When Aiming for "Better," Says Expert, It's Best to Focus on Delivering Justice

In Brief

There's only economic progress with energy progress, as voters who chose Joe Biden as President-elect know. 

But prominent scholar Dan Kammen insists that there's no energy progress without energy justice- and that sound economic policy can target benefits to people who face systematic oppression. 

We'll be welcoming energy-justice advocate Shalanda Baker to explore this terrain in another webinar later this month. Use Dr. Kammen's challenge as an entry to this urgent business. 

Joe Biden

A policy leader says the President-elect has emphasized environmental justice because no recovery will take off without it. 

In a recent discussion with CBEY as part of its Blueprint for Clean Energy webinar series, Dr. Dan Kammen highlighted climate justice as one of the most essential issues that the incoming administration should support. “Don’t think that you can solve climate change without making it a justice issue,” he cautioned.

When President-elect Joe Biden assumes office on January 20th, he has pledged to take up the job of building back better. The popular mantra has been adopted as his administration’s official transition website name (“buildbackbetter.gov”), which lists COVID-19, Economic Recovery, Racial Equity, and Climate Change as four areas to be addressed on Day One of Biden’s presidency.

Within the Biden climate platform, environmental and climate justice occupy prominent roles. The term “environmental justice” refers to the need to address the disproportionate pollution and environmental degradation burden suffered by minority and low-income communities. Just as the COVID-19 pandemic has killed Americans of color at a higher rate than white people, the damaging effects of air, water, and soil pollution have been unequally and unjustly concentrated in communities of color.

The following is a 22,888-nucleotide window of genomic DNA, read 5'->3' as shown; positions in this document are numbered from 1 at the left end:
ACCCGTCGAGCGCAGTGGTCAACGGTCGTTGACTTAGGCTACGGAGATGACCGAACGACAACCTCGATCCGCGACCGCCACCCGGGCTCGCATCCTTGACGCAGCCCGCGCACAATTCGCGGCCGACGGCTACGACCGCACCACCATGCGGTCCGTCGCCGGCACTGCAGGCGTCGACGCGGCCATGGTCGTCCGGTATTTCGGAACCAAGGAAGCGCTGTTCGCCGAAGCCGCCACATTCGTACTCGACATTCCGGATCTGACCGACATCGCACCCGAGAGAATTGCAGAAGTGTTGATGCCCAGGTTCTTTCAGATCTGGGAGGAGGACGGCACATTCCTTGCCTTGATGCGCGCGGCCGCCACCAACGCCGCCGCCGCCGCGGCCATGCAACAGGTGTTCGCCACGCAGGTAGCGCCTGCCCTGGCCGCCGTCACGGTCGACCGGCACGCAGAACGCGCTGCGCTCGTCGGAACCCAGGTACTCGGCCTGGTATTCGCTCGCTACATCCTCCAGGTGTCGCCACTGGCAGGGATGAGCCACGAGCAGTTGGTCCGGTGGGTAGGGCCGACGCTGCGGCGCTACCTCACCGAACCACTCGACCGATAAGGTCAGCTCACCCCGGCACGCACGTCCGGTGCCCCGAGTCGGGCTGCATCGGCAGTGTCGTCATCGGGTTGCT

As climate change worsens, the same communities are being hit by intensifying impacts like extreme heat, catastrophic weather events, flooding, drought, and wildfires. In recent years, “climate justice” has emerged as a focus on steeling against these impacts, pushing for regenerative and equitable economies, and transitioning our society away from the extractive – and often exploitative – industries responsible for amassing this burden.

While too little attention has been paid to undoing decades of pollution and neglected resiliency measures in underserved and frontline communities, there has been perhaps even less mainstream consideration of their potential role in climate mitigation solutions. In addition to addressing the problems facing these communities, forward-thinking policymakers are increasingly recognizing the imperative of investing in diverse swaths of the country that have historically been overlooked.

With climate change emerging as a top-tier priority in the eyes of many, Dr. Kammen emphasized the need for the primarily white climate and environmental movement to accept the crucial role of justice in bridging the gap between climate and inequality in the U.S. “My hope is that what we’re learning from Black Lives Matter right now is that many of the [climate] solutions we want to see cannot happen until environmental justice becomes coequal with climate.”

Dr. Kammen is one of the preeminent thinkers and doers on climate and clean energy in the U.S. At University of California-Berkeley, he leads the Renewable and Appropriate Energy Laboratory (RAEL), which actively engages in on-the-ground projects in California and around the world. With previous experience at the U.S. Department of Energy and Environmental Protection Agency, Dr. Kammen was appointed by President Barack Obama to serve as Science Envoy at the U.S. State Department. After spending seven months in the Trump Administration, he resigned following President Donald Trump’s disturbingly equivocal response to neo-Nazi violence in Charlottesville, Virginia.

Dan Kammen heads the Renewable and Appropriate Energy Lab at Berkeley.

Dan Kammen says that delivering affordable and clean energy to oppressed people precedes all other recovery tactics. 

Throughout the wide-ranging webinar conversation, Dr. Kammen spoke particularly about the inextricable link between climate change and structural inequities, stressing that addressing both issues requires a considered climate justice lens.

Along with COVID-19, one of the lasting legacies of 2020 is likely to be the high-profile killings of black Americans that focused justified and overdue attention on persistent systemic inequities. Dr. Kammen raised a concern that exists within the Black, Hispanic, and Indigenous communities that the recent spotlight on racial equity could be transitory, and that moments like this tend to dissipate into the background. To gird against this, he argued, real structural changes must take place as soon as possible.

Rethinking Climate and Clean Energy Policy